Looking Back: Shadows of war

Today in 1925, Andrew Aguirre was born in Vinton, Texas. The Marine served during World War II and the Korean War, facing challenges he never imagined.

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Today in 1925, Andrew Aguirre was born in Vinton, Texas. The Marine served during World War II and the Korean War, facing challenges he never imagined.

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The Looking Back series
During my time as a contributing editor to the magnificent Voces Oral History Project at the University of Texas at Austin, I came across some amazing stories. The project, which I celebrated in 2011, collects the stories of Latino veterans and civilians who saw and felt the effects of war, from World War II to Vietnam. This occasional series will highlight a few of these fascinating lives.

Andrew Aguirre, born on Jan. 4, 1925, joined the Marine Corps in 1944, delivered supplies to Marine units on Pacific islands, and helped move out the dead. He joined U.S. forces in China in November 1945, and was discharged in 1946.

Military life, he recalled, gave him a new lease on life and professional ambition.

But by 1950, he was back in uniform, this time in Korea. As he faced down battle-hardened North Korean soldiers, Aguirre had no idea what he was about to experience. Read his dramatic profile here.

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Recommended reading / viewing / listening

What your hair does for you / Inside Shuttle Atlantis / Cute baby animals / A lesser navy / Intel failure

Most of these great items come from my Twitter feed or Facebook news feed. Follow me on Twitter and on Facebook for more fascinating videos, articles, essays and criticism. Read past recommendations from this series here.

1. In Kim’s Death, an Extensive Intelligence Failure
By Mark Lander and Choe Sang-Hun | The New York Times | Dec. 19
“As the United States and its allies confront a perilous leadership transition in North Korea — a failed state with nuclear weapons — the closed nature of the country will greatly complicate their calculations.”

2. Young women’s use of reproductive health services declines
By Shari Roan | Booster Shots :: The Los Angeles Times | Dec. 19
“This includes services such as Pap tests, pregnancy tests, contraception prescriptions, tests for sexually transmitted disease and other gynecological and obstetric care.”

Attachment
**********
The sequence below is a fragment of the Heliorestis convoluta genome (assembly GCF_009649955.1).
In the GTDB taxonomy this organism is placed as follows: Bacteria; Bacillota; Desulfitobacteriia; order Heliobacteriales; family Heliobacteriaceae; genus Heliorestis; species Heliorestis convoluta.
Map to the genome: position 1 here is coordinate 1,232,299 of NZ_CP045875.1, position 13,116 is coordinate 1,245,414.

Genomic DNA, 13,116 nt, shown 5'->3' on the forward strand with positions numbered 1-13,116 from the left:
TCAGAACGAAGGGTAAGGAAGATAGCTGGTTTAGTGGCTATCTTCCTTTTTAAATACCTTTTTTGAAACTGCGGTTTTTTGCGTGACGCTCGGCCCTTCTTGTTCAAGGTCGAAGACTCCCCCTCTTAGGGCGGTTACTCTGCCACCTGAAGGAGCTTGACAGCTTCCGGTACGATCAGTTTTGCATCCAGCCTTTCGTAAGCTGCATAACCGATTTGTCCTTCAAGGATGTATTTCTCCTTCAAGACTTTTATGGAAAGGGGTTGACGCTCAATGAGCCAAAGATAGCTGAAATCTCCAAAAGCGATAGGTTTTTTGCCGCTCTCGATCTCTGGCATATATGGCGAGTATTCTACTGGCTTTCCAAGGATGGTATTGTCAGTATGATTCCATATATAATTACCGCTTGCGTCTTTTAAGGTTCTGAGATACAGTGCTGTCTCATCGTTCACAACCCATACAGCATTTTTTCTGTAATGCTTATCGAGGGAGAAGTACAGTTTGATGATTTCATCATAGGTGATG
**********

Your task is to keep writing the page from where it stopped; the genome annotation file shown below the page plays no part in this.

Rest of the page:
3. The not-so-naked ape
The Economist | Dec. 17
“Human body hair, once thought to be an evolutionary relic, has a real job to do”

4. Last look inside space shuttle Atlantis
By Dean Putney | Boing Boing | Dec. 19
“It hadn’t occurred to me until now how little of the space shuttle I’ve seen.”

5. A Two-Ocean Navy No More?
By James R. Holmes | The Diplomat | Dec. 19
“With U.S. naval leaders more choosy amid fiscal austerity, a two-ocean strategy may be a luxury the U.S. can no longer afford. What does it mean for the Pacific?”

6. The top 6 incidents of ojo
By Sara Ines Calderon and Victor Landa | NewsTaco | April 2011
“Even though we all like to pretend that we’re modern and non-superstitious, you know that sometimes when someone is complimenting you, or when you all of a sudden fall ill for no reason, there’s that creeping suspicion that … could it be … alguien me echó ojo? But you don’t really believe in it, right?”

7. World’s Cutest Baby Wild Animals
By Clara Moskowitz | LiveScience | February 2011
Don’t deny it. You love them.

8. Sen. Kay Bailey Hutchison decries nine ‘accounting tricks’ that hide government spending
Texas on the Potomac :: Houston Chronicle | Dec. 17
“The national debt is now more than $15 trillion. The budget deficit for this fiscal year alone will be more than $1 trillion. This mountain of debt is a growing obstacle to economic recovery. But for many in Washington, it’s business as usual.”

9. Carry-on Essentials for Air Travel
The Flying Pinto | September 2011
“The trick to stress free air travel is to be able to roll with the punches. The trick to being able to roll with the punches when flying is a well packed carry on!”

10. Victory in Europe Day
Witness :: BBC News | May 6
“On May 8 1945, Winston Churchill announced the end of the war in Europe. It meant defeat for Germany, but great rejoicing in Britain.”